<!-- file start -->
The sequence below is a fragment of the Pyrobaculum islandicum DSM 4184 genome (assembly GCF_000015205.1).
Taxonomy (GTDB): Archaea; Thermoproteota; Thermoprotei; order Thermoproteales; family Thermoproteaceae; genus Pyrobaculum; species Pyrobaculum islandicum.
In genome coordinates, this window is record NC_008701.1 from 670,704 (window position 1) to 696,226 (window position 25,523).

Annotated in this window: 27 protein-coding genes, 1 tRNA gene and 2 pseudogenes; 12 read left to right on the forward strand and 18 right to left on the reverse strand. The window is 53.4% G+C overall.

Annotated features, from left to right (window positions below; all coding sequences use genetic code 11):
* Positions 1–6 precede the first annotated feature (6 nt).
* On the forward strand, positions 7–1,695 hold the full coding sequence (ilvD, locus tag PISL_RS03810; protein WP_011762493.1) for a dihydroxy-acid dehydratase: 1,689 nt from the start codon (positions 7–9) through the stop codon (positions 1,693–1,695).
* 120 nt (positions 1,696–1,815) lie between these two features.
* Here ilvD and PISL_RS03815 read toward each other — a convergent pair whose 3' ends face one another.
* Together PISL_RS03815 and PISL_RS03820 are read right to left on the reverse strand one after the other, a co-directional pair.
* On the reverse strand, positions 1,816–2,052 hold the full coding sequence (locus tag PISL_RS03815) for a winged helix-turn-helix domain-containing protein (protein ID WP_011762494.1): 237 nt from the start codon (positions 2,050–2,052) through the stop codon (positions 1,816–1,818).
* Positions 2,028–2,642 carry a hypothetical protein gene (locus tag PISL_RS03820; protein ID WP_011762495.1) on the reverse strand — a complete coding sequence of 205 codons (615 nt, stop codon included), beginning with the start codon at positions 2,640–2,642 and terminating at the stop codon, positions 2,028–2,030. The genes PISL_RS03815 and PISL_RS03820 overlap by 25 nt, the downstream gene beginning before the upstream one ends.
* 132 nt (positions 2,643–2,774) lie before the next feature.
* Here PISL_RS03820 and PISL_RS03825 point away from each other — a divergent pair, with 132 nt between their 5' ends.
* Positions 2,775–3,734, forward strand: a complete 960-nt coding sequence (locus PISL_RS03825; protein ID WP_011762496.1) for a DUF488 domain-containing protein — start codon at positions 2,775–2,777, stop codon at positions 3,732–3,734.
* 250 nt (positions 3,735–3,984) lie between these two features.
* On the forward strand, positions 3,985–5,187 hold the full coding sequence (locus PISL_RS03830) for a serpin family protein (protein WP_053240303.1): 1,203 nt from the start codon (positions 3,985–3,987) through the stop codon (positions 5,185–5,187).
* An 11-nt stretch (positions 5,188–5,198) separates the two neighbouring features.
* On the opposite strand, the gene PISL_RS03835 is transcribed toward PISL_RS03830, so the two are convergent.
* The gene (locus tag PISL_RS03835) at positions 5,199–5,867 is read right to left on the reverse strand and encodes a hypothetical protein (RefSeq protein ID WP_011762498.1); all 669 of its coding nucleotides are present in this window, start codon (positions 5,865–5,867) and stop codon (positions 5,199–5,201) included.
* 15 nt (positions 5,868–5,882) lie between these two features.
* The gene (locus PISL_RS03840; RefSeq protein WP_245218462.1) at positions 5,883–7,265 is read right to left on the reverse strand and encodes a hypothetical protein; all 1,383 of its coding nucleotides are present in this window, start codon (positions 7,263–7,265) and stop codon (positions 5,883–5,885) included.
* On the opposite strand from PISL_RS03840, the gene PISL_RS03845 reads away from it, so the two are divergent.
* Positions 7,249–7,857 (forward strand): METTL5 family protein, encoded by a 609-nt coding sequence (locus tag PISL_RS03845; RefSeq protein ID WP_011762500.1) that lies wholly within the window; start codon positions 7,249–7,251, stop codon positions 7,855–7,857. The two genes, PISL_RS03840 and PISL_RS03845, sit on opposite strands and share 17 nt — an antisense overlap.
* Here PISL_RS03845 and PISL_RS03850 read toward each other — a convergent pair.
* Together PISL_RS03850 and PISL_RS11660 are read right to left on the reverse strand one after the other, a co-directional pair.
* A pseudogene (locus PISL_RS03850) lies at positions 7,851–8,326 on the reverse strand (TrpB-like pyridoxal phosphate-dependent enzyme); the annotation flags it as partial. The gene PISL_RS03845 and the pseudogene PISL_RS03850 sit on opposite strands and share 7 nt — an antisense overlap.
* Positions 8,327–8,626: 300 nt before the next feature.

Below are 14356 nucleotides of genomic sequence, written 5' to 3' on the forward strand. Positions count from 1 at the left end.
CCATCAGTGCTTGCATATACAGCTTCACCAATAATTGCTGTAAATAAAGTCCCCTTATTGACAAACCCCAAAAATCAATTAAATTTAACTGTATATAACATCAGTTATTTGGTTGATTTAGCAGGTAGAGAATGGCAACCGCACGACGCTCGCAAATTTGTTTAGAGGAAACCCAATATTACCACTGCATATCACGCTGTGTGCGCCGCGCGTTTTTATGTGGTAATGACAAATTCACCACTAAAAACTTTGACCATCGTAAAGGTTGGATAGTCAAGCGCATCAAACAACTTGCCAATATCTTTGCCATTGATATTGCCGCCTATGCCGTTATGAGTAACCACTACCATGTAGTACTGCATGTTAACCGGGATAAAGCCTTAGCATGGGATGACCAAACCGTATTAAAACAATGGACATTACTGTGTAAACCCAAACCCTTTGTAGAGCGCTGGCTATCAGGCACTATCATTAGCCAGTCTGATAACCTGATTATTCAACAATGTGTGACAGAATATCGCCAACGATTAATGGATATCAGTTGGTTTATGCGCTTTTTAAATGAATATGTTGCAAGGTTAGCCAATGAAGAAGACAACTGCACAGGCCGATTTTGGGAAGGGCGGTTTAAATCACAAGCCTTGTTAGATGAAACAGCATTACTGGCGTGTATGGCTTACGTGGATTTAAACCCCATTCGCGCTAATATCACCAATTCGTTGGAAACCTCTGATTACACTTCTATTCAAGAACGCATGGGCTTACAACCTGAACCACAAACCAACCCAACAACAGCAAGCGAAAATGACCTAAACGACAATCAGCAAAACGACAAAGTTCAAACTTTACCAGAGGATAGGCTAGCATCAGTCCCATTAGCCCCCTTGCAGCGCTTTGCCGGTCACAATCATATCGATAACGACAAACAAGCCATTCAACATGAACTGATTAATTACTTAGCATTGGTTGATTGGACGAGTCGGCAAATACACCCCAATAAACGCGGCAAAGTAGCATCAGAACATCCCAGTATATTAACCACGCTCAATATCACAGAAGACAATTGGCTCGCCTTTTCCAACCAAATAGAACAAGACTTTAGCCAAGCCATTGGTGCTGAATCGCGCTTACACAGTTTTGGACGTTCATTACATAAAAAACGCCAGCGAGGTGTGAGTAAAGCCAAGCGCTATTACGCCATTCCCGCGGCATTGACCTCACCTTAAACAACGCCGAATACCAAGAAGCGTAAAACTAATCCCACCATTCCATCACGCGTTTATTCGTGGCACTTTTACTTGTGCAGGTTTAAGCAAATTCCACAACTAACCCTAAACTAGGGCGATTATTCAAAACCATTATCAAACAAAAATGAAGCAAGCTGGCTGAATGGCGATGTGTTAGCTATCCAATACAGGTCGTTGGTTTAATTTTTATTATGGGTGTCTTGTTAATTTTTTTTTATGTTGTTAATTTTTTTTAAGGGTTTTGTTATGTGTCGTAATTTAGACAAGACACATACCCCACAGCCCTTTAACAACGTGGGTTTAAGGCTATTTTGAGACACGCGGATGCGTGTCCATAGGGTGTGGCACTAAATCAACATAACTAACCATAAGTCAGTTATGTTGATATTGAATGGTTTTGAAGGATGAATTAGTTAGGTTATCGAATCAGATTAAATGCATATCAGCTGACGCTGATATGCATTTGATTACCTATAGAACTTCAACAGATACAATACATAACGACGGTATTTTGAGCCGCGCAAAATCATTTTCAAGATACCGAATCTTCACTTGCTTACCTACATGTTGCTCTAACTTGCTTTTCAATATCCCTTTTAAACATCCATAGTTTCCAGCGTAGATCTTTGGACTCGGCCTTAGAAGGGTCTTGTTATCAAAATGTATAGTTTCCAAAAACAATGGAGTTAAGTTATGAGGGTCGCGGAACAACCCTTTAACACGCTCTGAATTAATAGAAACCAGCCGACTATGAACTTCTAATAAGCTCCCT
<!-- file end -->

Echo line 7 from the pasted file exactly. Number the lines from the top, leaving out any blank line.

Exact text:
* On the forward strand, positions 7–1,695 hold the full coding sequence (ilvD, locus tag PISL_RS03810; protein WP_011762493.1) for a dihydroxy-acid dehydratase: 1,689 nt from the start codon (positions 7–9) through the stop codon (positions 1,693–1,695).